Derrick, age 27, originally from Arkansas, graduated the Professional Welder program at Tulsa Welding School in January 2019.
Thanks for sharing your story, Derrick. Tell us what brought you to Tulsa Welding School.
After high school, I went to college for a music education. I became a band director and did that for a couple of years. But as much as I thought that was something I wanted to do, I quickly found out it wasn’t. So I decided on a career change. It’s very hard to get straight into a trade/labor career without any experience, so I did cable installation for a couple of years. Last year, my wife and I sat down and talked. We decided welding would be a great career.
What made you think that?
Welding is always going to be there. It’s very well paid, and welders often get to choose what kind of situation they want. I could have gone into the field, but I prefer to be at home with my family.
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What was it that appealed about welding?
When I was in junior high and high school, I would go to job sites with my grandpa who was a carpenter. I was good with my hands, good at measurements, putting things together. I was good at building things. I knew I wanted to do something along those lines. I have family back in Arkansas who are welders. I knew they make really good money and enjoy what they do, so that helped contribute to the decision. Welding has always been interesting to me, and I knew I would enjoy it.
Did you have any prior welding experience?
I started Tulsa Welding School with no welding experience at all. The second day of class was the first time I had ever struck up an arc.
Was it hard with no experience?
The first few phases came pretty easy to me. I had a very steady hand. I knew how to pace myself. I found the happy medium you need in order to run the weld the way you need to for it to penetrate to the right depth, to lay right and look good. It didn’t get harder for me until the later phases. You go from stick welding, to MIG welding, to TIG welding. All the different processes have their challenges, but TIG was where I had my hardest time.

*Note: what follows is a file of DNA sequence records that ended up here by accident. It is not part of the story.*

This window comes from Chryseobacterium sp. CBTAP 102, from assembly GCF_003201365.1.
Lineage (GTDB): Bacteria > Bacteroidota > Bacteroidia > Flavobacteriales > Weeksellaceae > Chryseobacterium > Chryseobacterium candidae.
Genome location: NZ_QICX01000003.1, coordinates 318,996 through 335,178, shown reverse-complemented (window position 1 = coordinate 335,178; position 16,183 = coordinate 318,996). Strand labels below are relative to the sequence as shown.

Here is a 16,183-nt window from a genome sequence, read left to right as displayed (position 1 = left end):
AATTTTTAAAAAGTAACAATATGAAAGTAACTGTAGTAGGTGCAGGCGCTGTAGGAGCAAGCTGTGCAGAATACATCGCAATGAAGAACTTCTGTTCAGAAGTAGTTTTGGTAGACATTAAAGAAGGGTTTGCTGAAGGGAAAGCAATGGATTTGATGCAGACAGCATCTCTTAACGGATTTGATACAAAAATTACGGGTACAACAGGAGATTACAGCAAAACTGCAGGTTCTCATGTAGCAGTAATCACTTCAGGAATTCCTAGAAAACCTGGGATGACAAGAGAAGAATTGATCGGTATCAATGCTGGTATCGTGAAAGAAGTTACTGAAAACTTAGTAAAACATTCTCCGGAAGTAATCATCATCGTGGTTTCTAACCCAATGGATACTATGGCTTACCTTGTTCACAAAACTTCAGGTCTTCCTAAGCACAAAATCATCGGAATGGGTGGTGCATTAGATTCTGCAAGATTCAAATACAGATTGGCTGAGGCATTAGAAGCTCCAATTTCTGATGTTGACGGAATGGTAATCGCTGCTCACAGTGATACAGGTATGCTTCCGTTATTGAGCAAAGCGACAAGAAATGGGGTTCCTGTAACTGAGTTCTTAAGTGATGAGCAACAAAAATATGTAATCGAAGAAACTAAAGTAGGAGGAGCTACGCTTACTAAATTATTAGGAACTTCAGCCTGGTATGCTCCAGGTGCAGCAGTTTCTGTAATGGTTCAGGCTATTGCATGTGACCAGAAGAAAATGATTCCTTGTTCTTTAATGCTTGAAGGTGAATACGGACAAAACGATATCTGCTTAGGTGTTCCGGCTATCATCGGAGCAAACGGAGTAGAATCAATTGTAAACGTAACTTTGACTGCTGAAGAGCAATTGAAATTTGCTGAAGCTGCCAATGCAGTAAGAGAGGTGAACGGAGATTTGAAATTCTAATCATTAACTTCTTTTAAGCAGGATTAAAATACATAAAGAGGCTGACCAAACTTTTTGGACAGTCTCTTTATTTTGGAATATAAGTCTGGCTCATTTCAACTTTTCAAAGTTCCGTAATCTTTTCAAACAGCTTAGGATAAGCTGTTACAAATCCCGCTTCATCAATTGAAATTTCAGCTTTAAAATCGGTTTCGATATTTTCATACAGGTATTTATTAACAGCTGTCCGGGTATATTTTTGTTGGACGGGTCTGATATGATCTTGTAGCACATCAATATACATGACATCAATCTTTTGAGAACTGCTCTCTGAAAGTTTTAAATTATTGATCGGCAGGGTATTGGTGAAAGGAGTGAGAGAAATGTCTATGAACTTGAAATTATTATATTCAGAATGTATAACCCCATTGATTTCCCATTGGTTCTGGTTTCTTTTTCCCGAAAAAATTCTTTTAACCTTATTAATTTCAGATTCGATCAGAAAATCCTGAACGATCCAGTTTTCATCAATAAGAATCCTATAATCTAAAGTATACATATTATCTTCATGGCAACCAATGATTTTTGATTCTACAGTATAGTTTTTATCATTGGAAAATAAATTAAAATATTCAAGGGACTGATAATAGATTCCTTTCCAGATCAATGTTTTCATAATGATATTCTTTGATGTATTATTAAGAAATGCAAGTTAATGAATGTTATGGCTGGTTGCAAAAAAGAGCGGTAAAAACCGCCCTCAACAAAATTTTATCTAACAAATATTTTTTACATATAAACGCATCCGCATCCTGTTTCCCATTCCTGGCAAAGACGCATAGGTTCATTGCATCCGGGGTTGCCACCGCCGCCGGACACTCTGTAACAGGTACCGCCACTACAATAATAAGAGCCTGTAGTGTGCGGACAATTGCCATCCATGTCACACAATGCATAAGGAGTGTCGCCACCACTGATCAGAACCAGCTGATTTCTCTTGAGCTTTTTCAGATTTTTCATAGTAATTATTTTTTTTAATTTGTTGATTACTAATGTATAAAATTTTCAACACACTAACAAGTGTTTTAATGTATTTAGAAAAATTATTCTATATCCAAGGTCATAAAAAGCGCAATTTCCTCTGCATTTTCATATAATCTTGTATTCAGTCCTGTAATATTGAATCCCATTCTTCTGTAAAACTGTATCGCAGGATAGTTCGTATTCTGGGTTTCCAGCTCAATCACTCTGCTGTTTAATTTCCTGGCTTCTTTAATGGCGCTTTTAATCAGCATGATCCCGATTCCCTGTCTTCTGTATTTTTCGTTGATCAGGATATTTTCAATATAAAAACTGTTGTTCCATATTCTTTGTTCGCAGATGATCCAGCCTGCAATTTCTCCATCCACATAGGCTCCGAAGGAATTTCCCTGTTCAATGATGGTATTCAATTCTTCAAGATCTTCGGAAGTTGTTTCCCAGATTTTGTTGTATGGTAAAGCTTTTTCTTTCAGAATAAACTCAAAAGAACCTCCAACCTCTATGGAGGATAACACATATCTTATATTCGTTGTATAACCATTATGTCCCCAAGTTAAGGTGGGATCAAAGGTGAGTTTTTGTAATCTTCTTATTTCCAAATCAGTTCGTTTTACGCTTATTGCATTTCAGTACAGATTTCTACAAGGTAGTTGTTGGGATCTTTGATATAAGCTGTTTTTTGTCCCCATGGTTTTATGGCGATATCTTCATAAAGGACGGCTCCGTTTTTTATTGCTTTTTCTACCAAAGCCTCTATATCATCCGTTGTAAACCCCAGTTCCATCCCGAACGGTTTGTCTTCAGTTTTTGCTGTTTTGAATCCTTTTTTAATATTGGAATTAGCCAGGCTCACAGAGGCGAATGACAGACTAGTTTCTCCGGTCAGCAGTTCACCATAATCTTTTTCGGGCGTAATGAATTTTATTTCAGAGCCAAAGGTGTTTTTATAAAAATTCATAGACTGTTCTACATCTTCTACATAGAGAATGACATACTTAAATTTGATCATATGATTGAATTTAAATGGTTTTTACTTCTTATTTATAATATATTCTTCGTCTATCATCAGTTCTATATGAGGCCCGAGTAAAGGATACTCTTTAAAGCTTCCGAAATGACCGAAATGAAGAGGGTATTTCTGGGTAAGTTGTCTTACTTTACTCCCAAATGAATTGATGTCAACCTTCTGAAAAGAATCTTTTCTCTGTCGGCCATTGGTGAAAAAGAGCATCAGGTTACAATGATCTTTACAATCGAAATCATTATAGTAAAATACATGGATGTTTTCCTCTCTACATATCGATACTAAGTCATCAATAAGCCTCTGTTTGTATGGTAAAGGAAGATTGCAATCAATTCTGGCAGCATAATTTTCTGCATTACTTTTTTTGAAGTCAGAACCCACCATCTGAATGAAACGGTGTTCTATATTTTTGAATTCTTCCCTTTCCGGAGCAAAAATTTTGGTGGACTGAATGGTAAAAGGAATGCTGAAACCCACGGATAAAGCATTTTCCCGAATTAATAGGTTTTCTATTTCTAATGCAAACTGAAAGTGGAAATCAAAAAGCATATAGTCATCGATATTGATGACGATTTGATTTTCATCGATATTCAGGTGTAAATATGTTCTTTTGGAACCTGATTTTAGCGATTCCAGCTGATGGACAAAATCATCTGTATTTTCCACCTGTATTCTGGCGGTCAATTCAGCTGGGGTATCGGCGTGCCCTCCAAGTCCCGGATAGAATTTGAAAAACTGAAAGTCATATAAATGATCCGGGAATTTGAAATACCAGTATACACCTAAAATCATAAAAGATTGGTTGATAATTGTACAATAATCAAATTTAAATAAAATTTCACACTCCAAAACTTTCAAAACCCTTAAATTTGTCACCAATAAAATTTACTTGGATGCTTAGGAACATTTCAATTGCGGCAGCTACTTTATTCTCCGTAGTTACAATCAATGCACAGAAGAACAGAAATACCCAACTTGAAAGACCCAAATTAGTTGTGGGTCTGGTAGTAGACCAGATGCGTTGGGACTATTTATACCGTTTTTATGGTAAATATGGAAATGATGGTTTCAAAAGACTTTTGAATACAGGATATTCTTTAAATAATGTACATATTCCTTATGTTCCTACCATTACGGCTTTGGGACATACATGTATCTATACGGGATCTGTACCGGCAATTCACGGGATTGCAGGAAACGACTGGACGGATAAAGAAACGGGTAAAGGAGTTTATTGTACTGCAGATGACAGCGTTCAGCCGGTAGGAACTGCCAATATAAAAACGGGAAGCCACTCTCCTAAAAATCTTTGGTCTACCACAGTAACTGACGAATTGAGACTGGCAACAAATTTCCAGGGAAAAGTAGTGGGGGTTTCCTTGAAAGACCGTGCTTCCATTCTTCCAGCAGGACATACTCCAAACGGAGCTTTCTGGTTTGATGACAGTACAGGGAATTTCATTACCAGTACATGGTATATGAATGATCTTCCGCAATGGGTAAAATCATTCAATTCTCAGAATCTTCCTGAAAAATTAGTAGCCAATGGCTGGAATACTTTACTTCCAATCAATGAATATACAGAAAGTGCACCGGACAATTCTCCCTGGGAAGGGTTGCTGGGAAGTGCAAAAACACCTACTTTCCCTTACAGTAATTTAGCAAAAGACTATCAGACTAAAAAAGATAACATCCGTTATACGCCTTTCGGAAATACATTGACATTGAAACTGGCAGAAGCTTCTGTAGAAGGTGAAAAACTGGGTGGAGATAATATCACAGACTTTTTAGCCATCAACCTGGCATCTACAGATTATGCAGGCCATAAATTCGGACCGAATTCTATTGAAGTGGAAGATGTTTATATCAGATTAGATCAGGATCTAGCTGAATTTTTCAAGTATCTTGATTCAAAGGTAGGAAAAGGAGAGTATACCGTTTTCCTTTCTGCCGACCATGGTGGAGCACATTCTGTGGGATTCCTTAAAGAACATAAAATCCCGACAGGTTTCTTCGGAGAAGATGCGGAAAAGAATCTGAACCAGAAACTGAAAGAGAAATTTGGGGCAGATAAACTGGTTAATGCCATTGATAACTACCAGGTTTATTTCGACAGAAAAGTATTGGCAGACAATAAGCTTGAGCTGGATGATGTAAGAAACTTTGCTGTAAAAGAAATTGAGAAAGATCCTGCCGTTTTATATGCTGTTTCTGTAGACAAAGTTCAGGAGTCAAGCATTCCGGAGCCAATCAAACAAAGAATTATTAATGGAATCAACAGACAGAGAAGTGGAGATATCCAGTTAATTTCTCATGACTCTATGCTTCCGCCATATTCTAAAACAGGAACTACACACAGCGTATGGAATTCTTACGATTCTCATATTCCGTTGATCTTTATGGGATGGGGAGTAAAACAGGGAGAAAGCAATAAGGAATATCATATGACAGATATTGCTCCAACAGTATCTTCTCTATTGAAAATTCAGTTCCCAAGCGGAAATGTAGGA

How did you overcome that difficulty?
TIG welding was hard, but I wanted to make sure I could do it, so I spent a lot of extra time on it. I worked 10 hours a day, then came to welding school for five hours at night. But I had a couple of hours between work and class that I killed by practicing. I wasn’t getting a lot of sleep, but I used that time to help me get better. Once I got past the initial learning curve, TIG welding was my favorite part of school. It was something that I felt I could make look a lot better than the average welder. The total time I spent welding was about 18 hours a day.
So after all that hard work, did you look for a TIG welding job?
I’m a TIG welder at a company, so it did pay off. As I started learning more about TIG welding, the more interesting it became to me. TIG welders can demand better pay and better benefits, and they usually work in better environments. Unlike stick or MIG welding, TIG welding doesn’t throw sparks onto you all the time. It’s a whole lot cleaner and, for me, more enjoyable.